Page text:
We Tried It: Traveling on the Night Train

Thirty-five hours, 1,377 miles, and a clickety-clack soundtrack: riding the rails from Seattle to L.A. in a family sleeper cabin.
Paul Matthew Photograph/Shutterstock.com

Making the long trekdown the West Coast by train seemed like a great idea when I booked our family cabin, but in the days before our departure, the 3 a.m. doubts started to creep in. What if my often carsick son got rail sickness? What if my kids chanted "Are we there yet?" the entire time—in unison—and I met my husband in L.A. looking like a train-drained mess?

I had no real reason for concern. Emmett and Isabelle, then 8 and 14, were game for an old-timey rail adventure, and I relished the idea of not having to drive or herd them through interminable TSA lines. But still, I tossed and turned. My worries evaporated when the Amtrak attendant welcomed us aboard the Coast Starlight at Seattle's historic King Street Station. "Sparkling apple cider or champagne?" he inquired, as we settled into our cozy Superliner Family Bedroom.

Lora Shinn

Long-haul train rides are more than just another mode of transportation; they're a complete vacation experience. In addition to age-appropriate drinks, our tickets for the 35-hour trip included all of our meals, as well as access to a wide-windowed lounge car, a parlor car, and a dining car with real tableware, a kids' menu, and tablecloths covered with crayon-friendly white paper. Our 5- by 91⁄2-foot family bedroom—tidy like a ship's cabin—featured foldout beds, a reclining sofa, tables, reading lights, outlets, and a closet. A shared bathroom and shower/changing room were just down the hall.

Unfortunately, the train's movie room was out of commission on our trip; someone had stolen the DVD player, a reminder that this is very much "public transportation," for better or worse. I worried that the kids would get a little restless, but I was wrong.

Lora Shinn

To the train's soothing rhythm, Isabelle and I lounged and read books on our cabin's roomy couch, while Emmett built a Lego Star Wars fighter on a sturdy fold-down table. From the route guide I'd downloaded, we learned the names of the charming towns, majestic mountains, and other landmarks that rolled by our windows.

At night, the car attendant transformed our cabin into a bedroom, folding seating into beds and pulling additional bunks from the wall. The train's sway lulled us to sleep among the firs and snowy peaks of Oregon's Cascade mountains. And in the morning we woke, magically, to California's mist- kissed shoreline and waving palms.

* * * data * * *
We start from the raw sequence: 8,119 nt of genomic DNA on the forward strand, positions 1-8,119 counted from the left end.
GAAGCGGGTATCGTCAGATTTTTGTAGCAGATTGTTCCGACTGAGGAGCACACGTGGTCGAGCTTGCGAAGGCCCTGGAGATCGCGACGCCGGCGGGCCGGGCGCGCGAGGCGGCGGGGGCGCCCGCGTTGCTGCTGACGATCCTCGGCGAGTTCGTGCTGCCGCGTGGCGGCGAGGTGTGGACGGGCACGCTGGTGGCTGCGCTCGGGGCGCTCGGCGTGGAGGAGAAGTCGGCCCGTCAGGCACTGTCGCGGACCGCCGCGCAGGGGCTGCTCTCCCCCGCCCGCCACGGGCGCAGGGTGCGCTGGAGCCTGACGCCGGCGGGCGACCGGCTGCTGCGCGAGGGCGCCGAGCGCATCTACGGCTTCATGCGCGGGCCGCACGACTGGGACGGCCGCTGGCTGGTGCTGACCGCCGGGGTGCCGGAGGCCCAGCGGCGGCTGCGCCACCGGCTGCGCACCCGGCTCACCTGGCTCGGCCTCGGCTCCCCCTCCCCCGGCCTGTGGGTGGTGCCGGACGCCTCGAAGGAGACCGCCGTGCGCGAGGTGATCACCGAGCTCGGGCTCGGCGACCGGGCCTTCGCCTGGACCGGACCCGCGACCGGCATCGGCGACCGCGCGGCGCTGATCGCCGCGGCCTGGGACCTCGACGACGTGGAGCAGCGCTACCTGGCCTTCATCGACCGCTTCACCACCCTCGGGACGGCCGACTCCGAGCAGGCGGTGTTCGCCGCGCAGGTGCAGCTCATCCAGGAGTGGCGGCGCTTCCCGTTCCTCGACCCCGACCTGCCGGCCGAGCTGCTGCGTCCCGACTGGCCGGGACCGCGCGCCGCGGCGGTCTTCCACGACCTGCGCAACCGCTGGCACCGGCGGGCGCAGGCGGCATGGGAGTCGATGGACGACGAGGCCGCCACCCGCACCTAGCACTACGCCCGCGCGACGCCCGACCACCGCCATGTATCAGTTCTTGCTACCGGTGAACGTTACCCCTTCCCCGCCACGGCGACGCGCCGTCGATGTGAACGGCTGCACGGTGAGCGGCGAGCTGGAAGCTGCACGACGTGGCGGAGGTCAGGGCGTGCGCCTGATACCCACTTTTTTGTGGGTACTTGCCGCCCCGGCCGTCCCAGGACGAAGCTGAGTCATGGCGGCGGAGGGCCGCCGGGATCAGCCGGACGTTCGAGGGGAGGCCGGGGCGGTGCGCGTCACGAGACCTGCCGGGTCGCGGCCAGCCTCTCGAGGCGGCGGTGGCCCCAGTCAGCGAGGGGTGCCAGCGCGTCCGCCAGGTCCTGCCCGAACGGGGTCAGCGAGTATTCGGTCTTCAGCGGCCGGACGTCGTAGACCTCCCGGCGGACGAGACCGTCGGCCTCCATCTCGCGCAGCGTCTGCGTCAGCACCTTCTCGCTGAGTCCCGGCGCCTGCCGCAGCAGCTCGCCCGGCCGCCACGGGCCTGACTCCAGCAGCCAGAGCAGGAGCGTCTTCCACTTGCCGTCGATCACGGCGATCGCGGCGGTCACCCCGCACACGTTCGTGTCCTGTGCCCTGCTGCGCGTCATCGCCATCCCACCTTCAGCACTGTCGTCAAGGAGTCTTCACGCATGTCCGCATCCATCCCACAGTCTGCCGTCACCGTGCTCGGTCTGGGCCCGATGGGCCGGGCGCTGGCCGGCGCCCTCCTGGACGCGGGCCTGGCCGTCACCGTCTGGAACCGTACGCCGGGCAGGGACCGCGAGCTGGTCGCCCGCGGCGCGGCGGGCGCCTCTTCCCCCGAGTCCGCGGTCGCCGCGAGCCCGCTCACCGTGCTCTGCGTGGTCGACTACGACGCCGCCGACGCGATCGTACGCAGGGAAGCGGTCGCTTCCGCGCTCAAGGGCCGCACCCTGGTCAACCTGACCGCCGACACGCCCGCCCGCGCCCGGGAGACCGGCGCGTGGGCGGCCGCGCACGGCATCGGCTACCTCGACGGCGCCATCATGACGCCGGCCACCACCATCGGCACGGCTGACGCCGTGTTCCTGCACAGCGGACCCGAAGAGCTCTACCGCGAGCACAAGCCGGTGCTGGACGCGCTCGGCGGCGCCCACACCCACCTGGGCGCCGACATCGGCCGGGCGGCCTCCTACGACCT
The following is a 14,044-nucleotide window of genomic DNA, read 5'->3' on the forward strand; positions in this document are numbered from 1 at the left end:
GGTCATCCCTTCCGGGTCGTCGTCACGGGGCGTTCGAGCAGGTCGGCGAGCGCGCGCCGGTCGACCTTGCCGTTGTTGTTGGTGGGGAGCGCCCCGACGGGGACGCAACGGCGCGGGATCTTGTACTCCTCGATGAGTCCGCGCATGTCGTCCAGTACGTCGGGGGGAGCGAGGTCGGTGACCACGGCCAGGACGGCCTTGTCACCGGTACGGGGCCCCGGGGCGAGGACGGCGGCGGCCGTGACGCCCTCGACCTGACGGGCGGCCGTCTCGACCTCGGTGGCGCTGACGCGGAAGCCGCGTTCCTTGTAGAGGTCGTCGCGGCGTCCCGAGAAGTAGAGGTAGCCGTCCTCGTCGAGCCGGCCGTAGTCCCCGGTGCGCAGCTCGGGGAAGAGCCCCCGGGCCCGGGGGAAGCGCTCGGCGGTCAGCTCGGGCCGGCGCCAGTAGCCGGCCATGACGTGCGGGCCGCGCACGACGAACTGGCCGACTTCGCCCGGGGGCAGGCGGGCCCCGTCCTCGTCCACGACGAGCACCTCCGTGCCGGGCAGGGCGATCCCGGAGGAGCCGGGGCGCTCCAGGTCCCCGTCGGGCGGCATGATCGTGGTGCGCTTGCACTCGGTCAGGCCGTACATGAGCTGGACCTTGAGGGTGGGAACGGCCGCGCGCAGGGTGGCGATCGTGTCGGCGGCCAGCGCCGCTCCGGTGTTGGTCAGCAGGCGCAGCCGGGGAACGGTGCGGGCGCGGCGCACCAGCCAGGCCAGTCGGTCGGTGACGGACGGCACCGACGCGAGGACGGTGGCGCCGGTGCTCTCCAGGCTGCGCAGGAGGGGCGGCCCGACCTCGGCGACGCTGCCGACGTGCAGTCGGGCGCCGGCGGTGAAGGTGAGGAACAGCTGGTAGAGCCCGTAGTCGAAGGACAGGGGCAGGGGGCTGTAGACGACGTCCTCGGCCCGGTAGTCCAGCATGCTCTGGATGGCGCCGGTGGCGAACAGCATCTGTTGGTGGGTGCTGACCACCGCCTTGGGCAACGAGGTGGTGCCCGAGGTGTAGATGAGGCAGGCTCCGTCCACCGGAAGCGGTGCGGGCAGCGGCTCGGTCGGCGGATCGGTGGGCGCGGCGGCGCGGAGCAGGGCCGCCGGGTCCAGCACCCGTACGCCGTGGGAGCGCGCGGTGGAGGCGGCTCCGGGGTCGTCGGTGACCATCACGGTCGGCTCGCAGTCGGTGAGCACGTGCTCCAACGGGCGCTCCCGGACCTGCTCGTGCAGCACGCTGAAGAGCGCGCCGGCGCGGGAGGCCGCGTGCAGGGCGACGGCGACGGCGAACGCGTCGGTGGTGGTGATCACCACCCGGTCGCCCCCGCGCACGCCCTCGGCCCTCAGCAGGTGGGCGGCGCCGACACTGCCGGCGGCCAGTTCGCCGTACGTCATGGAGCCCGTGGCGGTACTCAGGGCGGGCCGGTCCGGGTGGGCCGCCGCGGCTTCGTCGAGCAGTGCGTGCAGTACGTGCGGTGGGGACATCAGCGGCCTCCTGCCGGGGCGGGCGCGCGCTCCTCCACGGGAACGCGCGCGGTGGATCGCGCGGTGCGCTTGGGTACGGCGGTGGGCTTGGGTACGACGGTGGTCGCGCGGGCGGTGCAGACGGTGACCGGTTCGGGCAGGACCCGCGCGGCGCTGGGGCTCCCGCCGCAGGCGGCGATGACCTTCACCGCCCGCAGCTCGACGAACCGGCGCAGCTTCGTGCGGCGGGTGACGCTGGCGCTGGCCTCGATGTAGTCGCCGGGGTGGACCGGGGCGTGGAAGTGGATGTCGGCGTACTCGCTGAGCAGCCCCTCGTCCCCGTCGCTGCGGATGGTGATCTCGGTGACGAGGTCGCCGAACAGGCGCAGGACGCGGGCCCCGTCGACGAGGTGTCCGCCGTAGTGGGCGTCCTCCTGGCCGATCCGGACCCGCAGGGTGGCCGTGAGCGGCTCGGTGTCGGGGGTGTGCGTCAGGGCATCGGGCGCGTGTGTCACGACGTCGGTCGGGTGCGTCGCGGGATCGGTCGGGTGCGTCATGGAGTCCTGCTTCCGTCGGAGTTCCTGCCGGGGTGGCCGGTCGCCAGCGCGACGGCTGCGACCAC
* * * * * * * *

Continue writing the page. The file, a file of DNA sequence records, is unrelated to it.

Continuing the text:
Lora Shinn

For entertainment on our second day, we grabbed chips and soda in the café and played cards in the Sightseer Lounge, which gave us sweeping views of waterfalls and orchards. The Starlight's 1950s-era, brass-trimmed Pacific Parlour Car—exclusively for passengers with sleeper car tickets— offered WiFi and plush purple, spinning seats for cozy daydreaming and wildlife watching. My eagle-eyed kids spotted cows, deer, llamas, seals, falcons, and, yes, eagles.

I brought craft projects and coloring books, on the advice of train-experienced friends, but it turned out we didn't need them. We found ourselves captivated by the scenery, which drew us from solo activities into frequent family chats. Even meals encouraged conversation, since our family of three was often seated with a stranger at a four-person table. One of our dinner companions offered tips on the best coastal-sunset spots along our route. We shared a table with another traveler who ate quietly but smiled when Emmett's Star Wars figure ended up in the butter dish.

Lora Shinn

"Mom, look, they're waving at us!" Emmett exclaimed in the middle of one meal, pointing out the window at a family stopped on bikes. "Well, wave back," I said. "But put your fork down first!" This started a new game of greeting cars, boats, and bikers. By the time we reached L.A., Emmett felt like a minor celebrity.

One downside to the journey: there were limited opportunities for free-range exploration, which may be tough on younger kids. You can walk the length of the train if you're staying in a sleeper car, but the narrow hallways are unsuitable for running. And though we pulled into a host of grand old stations and tiny "Amshacks" along the way, the stops were so brief—often under 10 minutes—that we barely got to stretch our legs. (When the conductor announces that the train is about to depart, it's leaving with or without you.)

As the sun slowly sank into the Pacific on our second evening, we played cards in the golden light while chugging past Southern California's stunning bluffs, boats, and beaches. I wasn't navigating a freeway or worrying my way through the airport; the kids weren't nose-down in video games. All aboard, we rediscovered the old-fashioned luxury of time.

And no, I never heard, "Are we there yet?" Just the request, "When can we go on a train again?" 

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